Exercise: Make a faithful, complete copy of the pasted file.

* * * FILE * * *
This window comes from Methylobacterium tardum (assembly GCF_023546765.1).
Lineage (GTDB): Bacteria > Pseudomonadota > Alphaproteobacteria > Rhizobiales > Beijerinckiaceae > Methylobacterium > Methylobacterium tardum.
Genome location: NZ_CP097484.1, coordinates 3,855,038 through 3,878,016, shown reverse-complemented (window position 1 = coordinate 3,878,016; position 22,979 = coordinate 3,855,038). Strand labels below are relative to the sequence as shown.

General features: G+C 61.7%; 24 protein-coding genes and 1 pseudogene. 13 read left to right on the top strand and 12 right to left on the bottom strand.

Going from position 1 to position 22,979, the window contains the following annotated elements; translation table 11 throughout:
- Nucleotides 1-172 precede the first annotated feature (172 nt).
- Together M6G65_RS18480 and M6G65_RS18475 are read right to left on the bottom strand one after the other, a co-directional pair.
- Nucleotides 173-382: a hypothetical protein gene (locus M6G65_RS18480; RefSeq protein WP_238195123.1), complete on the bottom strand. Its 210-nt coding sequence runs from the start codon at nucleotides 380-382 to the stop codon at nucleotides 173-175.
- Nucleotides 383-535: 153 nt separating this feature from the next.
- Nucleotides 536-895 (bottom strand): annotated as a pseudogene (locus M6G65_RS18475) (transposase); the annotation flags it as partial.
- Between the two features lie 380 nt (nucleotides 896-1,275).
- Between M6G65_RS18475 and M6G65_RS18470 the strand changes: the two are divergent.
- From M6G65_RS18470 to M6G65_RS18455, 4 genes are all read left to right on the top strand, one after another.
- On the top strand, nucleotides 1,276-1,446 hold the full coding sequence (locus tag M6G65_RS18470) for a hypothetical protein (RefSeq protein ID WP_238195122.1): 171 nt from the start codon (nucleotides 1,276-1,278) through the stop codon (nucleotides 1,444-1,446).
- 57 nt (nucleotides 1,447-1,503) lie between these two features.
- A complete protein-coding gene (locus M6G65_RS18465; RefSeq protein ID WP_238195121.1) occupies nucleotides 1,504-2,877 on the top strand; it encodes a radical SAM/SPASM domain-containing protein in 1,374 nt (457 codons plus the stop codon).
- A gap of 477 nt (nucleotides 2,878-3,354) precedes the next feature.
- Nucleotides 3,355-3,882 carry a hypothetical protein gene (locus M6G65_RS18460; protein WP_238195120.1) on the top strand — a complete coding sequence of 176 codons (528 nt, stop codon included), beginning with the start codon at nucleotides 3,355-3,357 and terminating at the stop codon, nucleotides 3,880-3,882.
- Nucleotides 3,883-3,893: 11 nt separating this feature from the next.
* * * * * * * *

This window comes from Methylobacterium tardum (assembly GCF_023546765.1).
Lineage (GTDB): Bacteria > Pseudomonadota > Alphaproteobacteria > Rhizobiales > Beijerinckiaceae > Methylobacterium > Methylobacterium tardum.
Genome location: NZ_CP097484.1, coordinates 3,855,038 through 3,878,016, shown reverse-complemented (window position 1 = coordinate 3,878,016; position 22,979 = coordinate 3,855,038). Strand labels below are relative to the sequence as shown.

General features: G+C 61.7%; 24 protein-coding genes and 1 pseudogene. 13 read left to right on the top strand and 12 right to left on the bottom strand.

Going from position 1 to position 22,979, the window contains the following annotated elements; translation table 11 throughout:
- Nucleotides 1-172 precede the first annotated feature (172 nt).
- Together M6G65_RS18480 and M6G65_RS18475 are read right to left on the bottom strand one after the other, a co-directional pair.
- Nucleotides 173-382: a hypothetical protein gene (locus M6G65_RS18480; RefSeq protein WP_238195123.1), complete on the bottom strand. Its 210-nt coding sequence runs from the start codon at nucleotides 380-382 to the stop codon at nucleotides 173-175.
- Nucleotides 383-535: 153 nt separating this feature from the next.
- Nucleotides 536-895 (bottom strand): annotated as a pseudogene (locus M6G65_RS18475) (transposase); the annotation flags it as partial.
- Between the two features lie 380 nt (nucleotides 896-1,275).
- Between M6G65_RS18475 and M6G65_RS18470 the strand changes: the two are divergent.
- From M6G65_RS18470 to M6G65_RS18455, 4 genes are all read left to right on the top strand, one after another.
- On the top strand, nucleotides 1,276-1,446 hold the full coding sequence (locus tag M6G65_RS18470) for a hypothetical protein (RefSeq protein ID WP_238195122.1): 171 nt from the start codon (nucleotides 1,276-1,278) through the stop codon (nucleotides 1,444-1,446).
- 57 nt (nucleotides 1,447-1,503) lie between these two features.
- A complete protein-coding gene (locus M6G65_RS18465; RefSeq protein ID WP_238195121.1) occupies nucleotides 1,504-2,877 on the top strand; it encodes a radical SAM/SPASM domain-containing protein in 1,374 nt (457 codons plus the stop codon).
- A gap of 477 nt (nucleotides 2,878-3,354) precedes the next feature.
- Nucleotides 3,355-3,882 carry a hypothetical protein gene (locus M6G65_RS18460; protein WP_238195120.1) on the top strand — a complete coding sequence of 176 codons (528 nt, stop codon included), beginning with the start codon at nucleotides 3,355-3,357 and terminating at the stop codon, nucleotides 3,880-3,882.
- Nucleotides 3,883-3,893: 11 nt separating this feature from the next.